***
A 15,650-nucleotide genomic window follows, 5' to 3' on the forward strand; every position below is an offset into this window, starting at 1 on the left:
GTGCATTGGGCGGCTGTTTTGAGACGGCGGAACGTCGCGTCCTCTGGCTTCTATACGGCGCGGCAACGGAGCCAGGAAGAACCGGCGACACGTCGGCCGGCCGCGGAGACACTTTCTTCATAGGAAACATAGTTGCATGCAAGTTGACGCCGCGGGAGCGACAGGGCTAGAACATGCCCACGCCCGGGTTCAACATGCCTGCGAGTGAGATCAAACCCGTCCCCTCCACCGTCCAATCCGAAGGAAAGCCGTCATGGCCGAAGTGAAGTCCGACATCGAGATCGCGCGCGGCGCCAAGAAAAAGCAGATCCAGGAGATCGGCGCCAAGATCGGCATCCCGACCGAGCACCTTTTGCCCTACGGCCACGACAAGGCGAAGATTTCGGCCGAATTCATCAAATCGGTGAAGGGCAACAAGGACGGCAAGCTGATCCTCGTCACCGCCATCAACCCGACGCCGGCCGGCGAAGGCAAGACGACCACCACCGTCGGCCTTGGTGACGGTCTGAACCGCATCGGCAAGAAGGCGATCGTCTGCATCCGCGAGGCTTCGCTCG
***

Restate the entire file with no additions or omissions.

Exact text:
A 15,650-nucleotide genomic window follows, 5' to 3' on the forward strand; every position below is an offset into this window, starting at 1 on the left:
GTGCATTGGGCGGCTGTTTTGAGACGGCGGAACGTCGCGTCCTCTGGCTTCTATACGGCGCGGCAACGGAGCCAGGAAGAACCGGCGACACGTCGGCCGGCCGCGGAGACACTTTCTTCATAGGAAACATAGTTGCATGCAAGTTGACGCCGCGGGAGCGACAGGGCTAGAACATGCCCACGCCCGGGTTCAACATGCCTGCGAGTGAGATCAAACCCGTCCCCTCCACCGTCCAATCCGAAGGAAAGCCGTCATGGCCGAAGTGAAGTCCGACATCGAGATCGCGCGCGGCGCCAAGAAAAAGCAGATCCAGGAGATCGGCGCCAAGATCGGCATCCCGACCGAGCACCTTTTGCCCTACGGCCACGACAAGGCGAAGATTTCGGCCGAATTCATCAAATCGGTGAAGGGCAACAAGGACGGCAAGCTGATCCTCGTCACCGCCATCAACCCGACGCCGGCCGGCGAAGGCAAGACGACCACCACCGTCGGCCTTGGTGACGGTCTGAACCGCATCGGCAAGAAGGCGATCGTCTGCATCCGCGAGGCTTCGCTCG